AGRICULTURAL RESEARCH AND EDUCATION CENTER
BELLE GLADE, FLORIDA
MIMEO REPORT EV71-13 OCTOBER, 1971
EFFECT OF PROTEIN LEVEL AND FEEDING FREQUENCY OF SUPPLEMENTS ON
PERFORMANCE OF STOCKER STEERS WVINTERED ON EVERGLADES PASTURES
F. M. Pate and J. R. Crockett Y
Studies conducted at the Everglades Station in the early sixties (2)
showed that marginal returns could be realized from supplementing stocker
steers with limited quantities of concentrate during the winter and early
spring. More recent studies (unpublished data) have demonstrated that con-
tinuous supplementation of steers from weaning to feedlot weights resulted
in increased cost of gain which was directly proportional to the amount of
supplement fed. If supplementation of stocker steers is to be economically
feasible all possible avenues of reducing its cost must be utilized.
High ration cost is the principle factor deterimental to returns from
supplementation, particularly insouth Florida where feed prices are exaggerated
by shipping costs. One of the more expensive additions to a supplement is
the protein concentrate. In two feeding trials Kidder and Beardsley (3)
demonstrated that during the spring St. Augustinegrass supplied sufficient
protein to grazing steers to balance a daily ration containing five pounds
of carbohydrate supplement, but a third trial showed a reverse trend. Later
studied led Chapman et. al. (1) to conclude that steers fed limited quantities
of carbohydrate supplement (approximately 1% of their body weight per day)
during the fall and winter would benefit from additional protein in the
ration. Of lesser importance than ration cost, but becoming increasingly
significant, is labor expense. In the study reported herein supplementation
costs were reduced by deleting costly protein concentrates from the supple-
mental ration and reducing feeding frequency from daily to once every
third day. The objectives were to determine the effect of these changes
on animal performance lj prPCtin L --
Eighty grade cros bred wai steers of H reford, Angus, and Brahman
breeding (more than 50 Britis) ani averaging 46 pounds were randomly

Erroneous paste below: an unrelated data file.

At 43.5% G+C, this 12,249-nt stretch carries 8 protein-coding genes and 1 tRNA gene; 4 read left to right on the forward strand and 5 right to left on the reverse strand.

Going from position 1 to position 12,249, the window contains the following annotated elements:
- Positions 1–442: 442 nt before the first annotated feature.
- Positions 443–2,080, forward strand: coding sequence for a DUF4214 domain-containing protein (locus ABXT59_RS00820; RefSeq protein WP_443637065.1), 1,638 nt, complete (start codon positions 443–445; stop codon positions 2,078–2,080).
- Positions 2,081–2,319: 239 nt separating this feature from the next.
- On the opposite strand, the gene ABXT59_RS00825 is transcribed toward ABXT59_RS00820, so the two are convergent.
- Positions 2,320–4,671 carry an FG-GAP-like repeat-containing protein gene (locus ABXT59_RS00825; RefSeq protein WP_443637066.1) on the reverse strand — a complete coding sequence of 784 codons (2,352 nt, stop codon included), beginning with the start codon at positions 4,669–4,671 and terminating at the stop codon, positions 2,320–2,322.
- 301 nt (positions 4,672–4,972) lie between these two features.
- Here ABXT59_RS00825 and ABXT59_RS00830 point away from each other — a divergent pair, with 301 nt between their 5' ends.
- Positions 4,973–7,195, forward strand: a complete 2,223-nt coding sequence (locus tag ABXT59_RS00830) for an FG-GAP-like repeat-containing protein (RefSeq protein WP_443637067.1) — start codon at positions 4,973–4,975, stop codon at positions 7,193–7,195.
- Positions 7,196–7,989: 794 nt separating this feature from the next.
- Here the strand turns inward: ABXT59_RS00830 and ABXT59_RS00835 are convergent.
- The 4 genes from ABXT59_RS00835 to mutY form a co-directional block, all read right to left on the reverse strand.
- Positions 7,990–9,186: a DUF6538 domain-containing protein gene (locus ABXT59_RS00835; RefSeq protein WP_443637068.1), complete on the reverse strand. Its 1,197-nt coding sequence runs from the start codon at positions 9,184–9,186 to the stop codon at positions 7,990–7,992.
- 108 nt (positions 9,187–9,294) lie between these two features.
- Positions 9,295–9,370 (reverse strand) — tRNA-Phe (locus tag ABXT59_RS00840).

divided according to w eight into four treatment groups of 20 steers each.
Each group was placed (n..* 9A. FJR'VJP ROi f. Augustingrass pasture,
resulting in a stocking rte oAf s re. The experimental
treatments were differentiated by the protein level and feeding frequency of
a concentrate supplement as shown in the following outline:
1/ Assistant Professor (Assistant Animal Nutritionist) and Associate
Professor (Associate Animal Geneticist), respectively, Agricultural
Research and Education Center, Belle Glade, Florida 33430.
Treatment 1 High-protein supplement, fed daily.
Treatment 2 High-protein supplement, fed every third day.
Treatment 3 Low-protein supplement, fed daily.
Treatment 4 Low-protein supplement, fed every third day.
The low-protein supplement was obtained by replacing the cottonseed meal in the
high-protein ration with equal parts of snapped corn and citrus pulp (Table 1).
Steers were supplemented at a rate of 1% of their body weight per day for
224 days (October 7, 1970 to May 18, 1971). Steers remained on pasture for an
additional 112 days without supplement to determine if treatment affected sub-
Calves were preconditioned to concentrate feeding during a two week
period immediately prior to the start of the experiment. During the study
steers were individually weighted every 28 days and feed adjustments were made
to conform to this weight until the next weight period. To minimize pasture
differences treatment groups were systematically rotated among pastures
after each weigh period. While on pasture, calves had access to a salt-trace
mineral mix 2/ supplied free-choice.
Supplements were sampled weekly and St. Augustinegrass pasture every 28
days for crude protein and dry matter determinations. Animal performance
data collected included average daily gain and supplement intake. Returns